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Odd Man Out Kindle Edition
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It all came flooding back to me in this excellent short story "Odd Man Out". That is certainly not to say that I encountered extremes of behaviour but I can appreciate how James Newman skilfully used the summer camp setting to show the ugly side of human nature. Dennis Munce "D-Man" is spending the summer at Black Mountain Camp for Boys with his best childhood friend Wesley Westmore. It is indicated that Wesley has a secret, and something that he wishes to remain hidden in this boys will be boys setting...."We knew Wesley was not like us, even though we couldn't explain what we meant when we were nine or ten" In any group there are those egotistical individuals who seek to strengthen their peer standing by searching out those they see as weak or "different" and quite simply destroying them. What follows is a shocking example of the lowest form of human behaviour, why sometimes it is best not to remain silent in the face of evil, to act and put right and not just to follow!
James Newman is certainly one of the best authors I have been introduced to in my long association with "goodreads" a social networking site for booklovers. His writing is thoughtful, articulate and a joy to read quite simply he is an excellent story teller. Odd Man Out is one of best novellas I have had the pleasure to read this year, a story that paints a bleak picture of humanity but one that needs to be read if we are to fully understand and alter the way we view those who do not adhere to what we perceive as the norm.
Brilliantly written, this story keeps you turning the pages fast to see what is going to happen. A brutal ending.
We've all know Sean, maybe you are Sean....,
‘Odd Man Out’ sees James Newman tell a coming of age tale that drags you through many of the above mentioned emotions. It is a story of a group of young boys, away at a focus camp where tragedy soon strikes after young Wesley Westmore is found out to be gay. The repercussions of this discovery are sickening and brutal. Newman’s tale is a story that rips you apart and then pours salt into the wounds. It is a story of intolerance, hate, prejudice and the fear of difference.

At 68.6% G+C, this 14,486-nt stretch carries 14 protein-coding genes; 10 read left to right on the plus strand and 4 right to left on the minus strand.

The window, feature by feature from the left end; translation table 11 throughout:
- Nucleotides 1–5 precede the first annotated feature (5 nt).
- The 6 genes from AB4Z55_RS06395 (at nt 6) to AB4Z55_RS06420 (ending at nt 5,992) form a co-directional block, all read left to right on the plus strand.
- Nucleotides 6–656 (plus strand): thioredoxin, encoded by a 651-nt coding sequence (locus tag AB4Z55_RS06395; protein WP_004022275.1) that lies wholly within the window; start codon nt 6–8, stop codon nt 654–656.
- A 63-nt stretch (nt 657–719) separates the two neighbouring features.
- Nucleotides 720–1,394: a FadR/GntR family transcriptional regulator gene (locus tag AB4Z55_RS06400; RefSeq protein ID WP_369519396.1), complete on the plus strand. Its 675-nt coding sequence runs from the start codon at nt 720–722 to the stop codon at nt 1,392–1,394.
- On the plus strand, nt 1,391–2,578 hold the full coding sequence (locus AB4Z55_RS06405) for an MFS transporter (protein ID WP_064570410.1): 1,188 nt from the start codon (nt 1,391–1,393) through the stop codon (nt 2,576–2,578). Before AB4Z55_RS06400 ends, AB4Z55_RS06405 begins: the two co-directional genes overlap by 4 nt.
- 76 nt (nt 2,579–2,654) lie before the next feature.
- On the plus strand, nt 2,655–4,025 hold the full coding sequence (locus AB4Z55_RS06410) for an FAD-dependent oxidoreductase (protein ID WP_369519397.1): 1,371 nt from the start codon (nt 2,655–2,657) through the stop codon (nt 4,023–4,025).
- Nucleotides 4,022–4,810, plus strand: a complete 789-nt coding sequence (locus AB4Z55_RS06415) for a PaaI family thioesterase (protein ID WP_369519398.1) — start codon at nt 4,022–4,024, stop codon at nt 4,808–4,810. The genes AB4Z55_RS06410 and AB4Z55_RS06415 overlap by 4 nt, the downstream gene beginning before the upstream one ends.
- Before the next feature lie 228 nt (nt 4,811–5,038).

There is so much to talk about in this story that I don’t even know where to start. First of all I felt as if I was watching this story quickly unravel from the forest that surrounds Black Mountain Camp. Great stories do this to a reader, they pull you in quickly, never let go and take you on an emotional journey. We watch as the relationships between Wesley and the rest of the group head south and a mob mentality begins to bubble and blister among the boys as the story progresses. If you have any sort of humanity within you then I guarantee you will cringe and squirm in your seat as you read this book, particularly during the second half of the story. The tension among the group builds and builds until finally something has to give. The boys are suddenly left alone at the camp and this is where things begin to spiral out of control. Fueled by alcohol, rage and hate manifest inside of the young boys resulting in Newman’s story exploding with violence and brutality. The ending is somewhat inevitable but certainly doesn’t feel watered down despite its rather obvious course. This is certainly a heavy read, make no mistake, Newman pulls out all of the stops in building a story that will linger long in the memory, and to do so in a novella is a truly amazing feat of storytelling.
I love it when writers bring to the fore subjects that are too often neglected in fiction. It is obviously something that James feels very strongly about and he covers himself in glory with this tight, tension-filled tale. A riveting read.
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